Friday, March 25, 2011

Magic Bullets!

The linked article discusses an option for a post workout recovery shake, focusing on molasses as a means to combat loss of potassium due to excess sodium intake.

You know that you need a post-​​workout protein shake immediately after your workouts, right?  And you know that your muscles are low on glycogen and needs a shotgun blast of sugar to recover and build new muscle.  Well, the next time you whip up your smoothie in the blender, sweeten it with……BLACKSTRAP MOLASSES!  
First off, the evidence that you 'need' a post-workout protein shake completely depends on your workout goals.  If you are a hyper focused competitive body builder or multi-event-per-day athlete, sure you need a post workout shake.  If you are a typical American trying to stay in or get in 'shape', you probably are doing more harm than good with a post-workout shake. (PWS)  My advice is to workout short and hard, eat real food, drink enough to stay hydrated, and "don't sweat" the post-workout window of insulin sensitivity.  In particular, if you are not as lean as you want to be, the PWS is counter productive.
On the other hand, if you want to try the blackstrap molasses shake to test its efficacy, go right ahead, but try to control other variables in your workout/dietary regimen so that you have a shot of being able to tell if there are positive changes.  
As regards the sodium/potassium balance issue, I'm skeptical of the magic claims for massive gains as a result of adding some molasses to your PWS.  I would be impressed if he had an intervention study that showed results (even a small one), or even if the author took the time to quantify his potassium levels before and after he used the molasses PWS.  The molasses PWS conjecture, as stated in the article, is one of the classic unverified and nearly unverifiable claims - of which there's seemingly a new one daily.  
Paleo man didn't have a salt shaker but he ate blood pudding, every internal organ, animal brains, the bone marrow, etc - very little of the kill was left for the bacteria and other carrion eaters.  In other words, I remain unconvinced that I'm eating more salt than paleo man.  But supposing we accept the 'too much salt' on it's face, if there's no way to quantify how much salt we're over-ingesting, how they heck are we supposed to know how much molasses to consume to balance the intake?  Not to mention - how to account for daily variation in sweat output, food intake, etc?  If one were really convinced that potassium/salt balance was the key to MASSIVE gains, one would have to get quite a lot more technical than "dump a little molasses in a shake and get huge."  For one - why not just supplement potassium?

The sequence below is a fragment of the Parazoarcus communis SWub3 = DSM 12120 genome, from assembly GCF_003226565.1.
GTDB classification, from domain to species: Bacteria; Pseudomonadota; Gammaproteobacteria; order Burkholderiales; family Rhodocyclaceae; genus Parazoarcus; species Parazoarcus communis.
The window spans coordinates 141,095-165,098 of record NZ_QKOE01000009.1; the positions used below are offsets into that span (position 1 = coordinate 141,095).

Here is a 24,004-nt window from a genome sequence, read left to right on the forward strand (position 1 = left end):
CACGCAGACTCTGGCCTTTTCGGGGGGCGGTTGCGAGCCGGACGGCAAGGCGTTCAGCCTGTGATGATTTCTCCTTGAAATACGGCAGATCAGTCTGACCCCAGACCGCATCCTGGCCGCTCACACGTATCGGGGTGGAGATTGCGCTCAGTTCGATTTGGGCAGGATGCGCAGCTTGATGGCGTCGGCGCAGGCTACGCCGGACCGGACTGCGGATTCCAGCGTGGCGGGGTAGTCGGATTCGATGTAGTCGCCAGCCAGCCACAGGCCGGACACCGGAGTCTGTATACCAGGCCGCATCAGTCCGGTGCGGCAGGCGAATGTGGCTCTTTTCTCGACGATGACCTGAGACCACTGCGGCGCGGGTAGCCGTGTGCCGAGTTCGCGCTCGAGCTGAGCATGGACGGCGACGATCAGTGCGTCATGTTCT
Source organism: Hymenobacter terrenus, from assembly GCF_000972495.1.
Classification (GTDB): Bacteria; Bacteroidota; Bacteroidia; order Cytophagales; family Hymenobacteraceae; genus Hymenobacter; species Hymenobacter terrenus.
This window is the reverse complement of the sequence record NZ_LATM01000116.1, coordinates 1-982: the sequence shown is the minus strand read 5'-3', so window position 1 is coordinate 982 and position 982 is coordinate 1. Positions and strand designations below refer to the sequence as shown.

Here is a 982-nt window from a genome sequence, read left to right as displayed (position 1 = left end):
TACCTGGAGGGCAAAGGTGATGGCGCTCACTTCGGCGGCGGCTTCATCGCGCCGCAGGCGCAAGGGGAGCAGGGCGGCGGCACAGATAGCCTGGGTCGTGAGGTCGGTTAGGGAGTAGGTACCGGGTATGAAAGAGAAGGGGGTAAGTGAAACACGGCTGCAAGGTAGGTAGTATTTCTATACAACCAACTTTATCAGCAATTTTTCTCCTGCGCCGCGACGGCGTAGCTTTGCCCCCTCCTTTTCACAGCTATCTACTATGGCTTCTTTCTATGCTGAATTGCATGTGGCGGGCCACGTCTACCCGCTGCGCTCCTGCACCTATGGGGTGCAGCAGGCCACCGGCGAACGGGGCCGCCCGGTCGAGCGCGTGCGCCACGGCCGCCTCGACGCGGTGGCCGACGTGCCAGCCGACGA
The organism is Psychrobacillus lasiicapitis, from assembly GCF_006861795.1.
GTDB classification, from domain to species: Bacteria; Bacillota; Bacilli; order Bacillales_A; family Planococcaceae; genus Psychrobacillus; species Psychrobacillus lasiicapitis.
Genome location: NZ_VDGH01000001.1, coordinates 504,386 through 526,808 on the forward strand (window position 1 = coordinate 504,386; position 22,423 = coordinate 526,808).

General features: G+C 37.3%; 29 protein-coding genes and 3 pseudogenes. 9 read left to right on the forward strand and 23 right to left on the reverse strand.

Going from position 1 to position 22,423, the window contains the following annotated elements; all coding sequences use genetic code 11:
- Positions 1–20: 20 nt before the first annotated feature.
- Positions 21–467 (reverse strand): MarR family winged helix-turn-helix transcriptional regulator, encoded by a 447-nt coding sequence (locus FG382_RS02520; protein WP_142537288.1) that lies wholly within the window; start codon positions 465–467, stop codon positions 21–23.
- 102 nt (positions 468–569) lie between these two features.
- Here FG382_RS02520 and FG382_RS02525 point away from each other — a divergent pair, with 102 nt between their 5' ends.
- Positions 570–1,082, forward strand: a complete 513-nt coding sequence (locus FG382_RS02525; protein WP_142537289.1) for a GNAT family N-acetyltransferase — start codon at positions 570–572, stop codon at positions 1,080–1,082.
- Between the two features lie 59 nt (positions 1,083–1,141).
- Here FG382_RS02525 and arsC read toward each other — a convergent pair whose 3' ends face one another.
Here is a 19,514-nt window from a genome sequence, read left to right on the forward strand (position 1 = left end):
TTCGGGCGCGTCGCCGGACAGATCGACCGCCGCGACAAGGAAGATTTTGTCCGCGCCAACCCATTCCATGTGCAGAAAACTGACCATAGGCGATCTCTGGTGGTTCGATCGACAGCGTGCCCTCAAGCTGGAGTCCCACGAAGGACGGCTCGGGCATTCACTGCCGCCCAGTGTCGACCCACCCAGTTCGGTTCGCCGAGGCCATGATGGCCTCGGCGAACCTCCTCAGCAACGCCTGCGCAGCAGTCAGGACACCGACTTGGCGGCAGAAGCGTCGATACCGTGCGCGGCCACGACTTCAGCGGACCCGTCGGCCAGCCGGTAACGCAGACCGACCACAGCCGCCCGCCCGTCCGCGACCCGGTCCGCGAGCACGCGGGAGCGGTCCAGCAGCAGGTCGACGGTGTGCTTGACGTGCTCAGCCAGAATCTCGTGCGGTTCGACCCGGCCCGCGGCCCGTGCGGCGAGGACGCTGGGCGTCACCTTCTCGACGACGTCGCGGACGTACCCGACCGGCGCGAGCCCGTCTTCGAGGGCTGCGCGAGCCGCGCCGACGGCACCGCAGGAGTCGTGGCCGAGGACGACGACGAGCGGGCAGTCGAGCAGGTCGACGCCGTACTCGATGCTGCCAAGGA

Lastly, I try to keep in mind the difference between a competitive, 20 something athlete and the majority of the population which would do well to work out 3 to 5 hours a week, on a good week.  The former will always be working on the ragged edge of recovery, the latter probably needs more than anything to just eat good food and be healthy.  The former has the benefit of a young person's hormonal mileu, the later is hopefully not a hormonal wreck.  One would kill to get a 5% improvement in performance, the latter might get 20% or more improvement, but still not be at a peak.  One has the time and energy to fool around with any number of options, the later is in a fistfight for time every day and can only afford so many indulgences in training.  
If you have money and time for a PWS, go for it, but I would first make sure to tackle vitamin D, get first rate fish oil, and make sure you keep carb (especially sugar and wheat) intake low enough to support long term health.

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